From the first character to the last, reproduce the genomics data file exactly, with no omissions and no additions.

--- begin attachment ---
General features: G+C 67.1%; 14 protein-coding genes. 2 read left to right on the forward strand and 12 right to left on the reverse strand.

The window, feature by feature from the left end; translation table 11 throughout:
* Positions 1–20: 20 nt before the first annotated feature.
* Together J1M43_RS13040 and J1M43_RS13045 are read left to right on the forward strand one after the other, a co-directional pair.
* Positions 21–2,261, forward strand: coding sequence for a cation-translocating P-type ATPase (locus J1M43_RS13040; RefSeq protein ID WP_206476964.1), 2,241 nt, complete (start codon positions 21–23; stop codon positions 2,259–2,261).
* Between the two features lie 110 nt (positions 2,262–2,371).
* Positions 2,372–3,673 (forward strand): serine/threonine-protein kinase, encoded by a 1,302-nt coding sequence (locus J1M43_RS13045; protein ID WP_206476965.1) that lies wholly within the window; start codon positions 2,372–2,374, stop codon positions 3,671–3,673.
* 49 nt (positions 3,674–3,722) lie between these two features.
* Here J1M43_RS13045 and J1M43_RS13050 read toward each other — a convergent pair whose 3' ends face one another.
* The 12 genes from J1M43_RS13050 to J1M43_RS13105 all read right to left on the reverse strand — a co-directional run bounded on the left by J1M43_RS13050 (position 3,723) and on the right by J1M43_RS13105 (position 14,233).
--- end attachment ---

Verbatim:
General features: G+C 67.1%; 14 protein-coding genes. 2 read left to right on the forward strand and 12 right to left on the reverse strand.

The window, feature by feature from the left end; translation table 11 throughout:
* Positions 1–20: 20 nt before the first annotated feature.
* Together J1M43_RS13040 and J1M43_RS13045 are read left to right on the forward strand one after the other, a co-directional pair.
* Positions 21–2,261, forward strand: coding sequence for a cation-translocating P-type ATPase (locus J1M43_RS13040; RefSeq protein ID WP_206476964.1), 2,241 nt, complete (start codon positions 21–23; stop codon positions 2,259–2,261).
* Between the two features lie 110 nt (positions 2,262–2,371).
* Positions 2,372–3,673 (forward strand): serine/threonine-protein kinase, encoded by a 1,302-nt coding sequence (locus J1M43_RS13045; protein ID WP_206476965.1) that lies wholly within the window; start codon positions 2,372–2,374, stop codon positions 3,671–3,673.
* 49 nt (positions 3,674–3,722) lie between these two features.
* Here J1M43_RS13045 and J1M43_RS13050 read toward each other — a convergent pair whose 3' ends face one another.
* The 12 genes from J1M43_RS13050 to J1M43_RS13105 all read right to left on the reverse strand — a co-directional run bounded on the left by J1M43_RS13050 (position 3,723) and on the right by J1M43_RS13105 (position 14,233).